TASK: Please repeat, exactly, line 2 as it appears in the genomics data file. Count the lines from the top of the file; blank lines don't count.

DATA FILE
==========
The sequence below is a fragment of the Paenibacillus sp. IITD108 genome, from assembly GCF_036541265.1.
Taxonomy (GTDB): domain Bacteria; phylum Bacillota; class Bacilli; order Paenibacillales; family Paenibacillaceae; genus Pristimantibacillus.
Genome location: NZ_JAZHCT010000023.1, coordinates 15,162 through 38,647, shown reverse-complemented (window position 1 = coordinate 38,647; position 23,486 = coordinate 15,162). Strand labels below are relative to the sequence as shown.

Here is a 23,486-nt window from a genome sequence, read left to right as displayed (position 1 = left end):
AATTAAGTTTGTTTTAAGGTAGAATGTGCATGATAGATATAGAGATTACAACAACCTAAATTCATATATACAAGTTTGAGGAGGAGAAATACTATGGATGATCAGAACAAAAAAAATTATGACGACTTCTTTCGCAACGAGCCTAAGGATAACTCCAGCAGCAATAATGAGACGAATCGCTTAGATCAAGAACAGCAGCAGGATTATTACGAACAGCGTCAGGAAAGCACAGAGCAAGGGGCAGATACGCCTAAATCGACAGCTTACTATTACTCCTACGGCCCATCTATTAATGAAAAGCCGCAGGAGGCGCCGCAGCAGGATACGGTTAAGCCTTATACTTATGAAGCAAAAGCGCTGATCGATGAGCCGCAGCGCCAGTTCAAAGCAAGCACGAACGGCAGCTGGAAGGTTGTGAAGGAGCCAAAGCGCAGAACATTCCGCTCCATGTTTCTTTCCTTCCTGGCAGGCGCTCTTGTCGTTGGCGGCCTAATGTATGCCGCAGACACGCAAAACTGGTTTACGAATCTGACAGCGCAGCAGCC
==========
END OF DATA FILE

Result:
Taxonomy (GTDB): domain Bacteria; phylum Bacillota; class Bacilli; order Paenibacillales; family Paenibacillaceae; genus Pristimantibacillus.